During labor and delivery, it’s possible for there to be complications. The doctor may discover that your baby is breech; the delivery may be taking too long and the doctor needs to use forceps or a vacuum to pull the baby out; or the child has breathing problems or isn’t moving when delivered. Birth injuries can happen under the best of circumstances and be devastating for parents.
One of the most serious birth injuries is a spinal cord injury. It can have long-lasting effects and, in some cases, can even be fatal. Spinal cord birth injuries are exceptionally rare in the United States, but they can happen and, when they do, the attending doctors or members of the nursing staff may be to blame. If your infant was diagnosed with a spinal cord birth injury, there is important information you need to know to move forward.
What Causes a Spinal Cord Injury During Birth?
Some of the most common causes of a spinal cord injury include:
- Physical trauma. As the baby moves through the birth canal, his body may be overly compressed, resulting in a spinal cord injury. Hyperextension of the spine or severe twisting of the neck can also cause spinal cord injuries. It’s possible for these injuries to be caused by doctors who use a vacuum or forceps to speed up the birthing process.
- Breech presentation. Babies who are breech—those who present feet or buttocks first—are more likely to suffer a spinal cord injury than those who are born head first.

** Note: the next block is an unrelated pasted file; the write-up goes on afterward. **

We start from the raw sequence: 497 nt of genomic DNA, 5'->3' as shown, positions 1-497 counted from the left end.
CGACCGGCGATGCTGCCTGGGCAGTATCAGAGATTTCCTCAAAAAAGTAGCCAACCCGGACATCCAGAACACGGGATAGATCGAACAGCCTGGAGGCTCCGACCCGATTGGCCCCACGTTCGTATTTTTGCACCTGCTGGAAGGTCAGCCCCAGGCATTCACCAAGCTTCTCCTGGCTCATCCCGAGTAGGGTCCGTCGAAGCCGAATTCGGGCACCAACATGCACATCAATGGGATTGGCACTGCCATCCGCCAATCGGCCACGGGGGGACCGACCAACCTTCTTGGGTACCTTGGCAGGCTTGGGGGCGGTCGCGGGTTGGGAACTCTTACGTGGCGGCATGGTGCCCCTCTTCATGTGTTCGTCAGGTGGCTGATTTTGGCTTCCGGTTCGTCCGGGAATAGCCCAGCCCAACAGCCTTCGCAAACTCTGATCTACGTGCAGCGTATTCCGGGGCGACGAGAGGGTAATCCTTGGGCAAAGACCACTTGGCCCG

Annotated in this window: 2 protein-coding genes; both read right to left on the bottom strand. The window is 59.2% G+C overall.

- Congenital defects. For some infants, the spinal cord injury occurs before birth, as the result of a genetic defect or malformation.
- Undiagnosed spina bifida. This neural tube defect causes gaps between the vertebrae and, in some cases, may leave portions of the spine and the surrounding nerves exposed. If spina bifida isn't diagnosed via ultrasound before birth, doctors can touch and damage exposed nerves during delivery.
Symptoms Associated With Spinal Cord Birth Injuries
The following symptoms are common in babies with a spinal cord birth injury:
- Inability to feel touch
- Difficulty breathing
- Abnormal reflexes
- Stinging pain caused by nerve damage
- Inability to move
Long-Term Effects of Spinal Cord Birth Injuries
Spinal cord birth injuries can have devastating long-term effects on a child, including paralysis or developmental disability. The severity depends largely on the type of injury. Spinal cord injuries can be “incomplete,” meaning the brain and spinal cord are still able to communicate, or “complete,” indicating a complete disconnect between the spinal cord and brain.
The outlook isn't grim for all infants with spinal cord birth injuries. Those with mild spinal cord injuries can be fitted with an orthopedic brace and given steroids to speed healing.
Did Your Child Suffer a Spinal Cord Injury at Birth?
If your infant was diagnosed with a serious spinal cord birth injury that caused paralysis or an intellectual disability, he may require extensive medical care for the rest of his life. If the injury was caused by doctor error, you and your child may be entitled to compensation. The experienced birth injury attorneys with Holton Law can help you fight for the financial recovery you deserve. Contact our office today to schedule a free initial case consultation, and request a copy of our free eBook, Answers to Parents' Questions About Birth Injuries, for more information.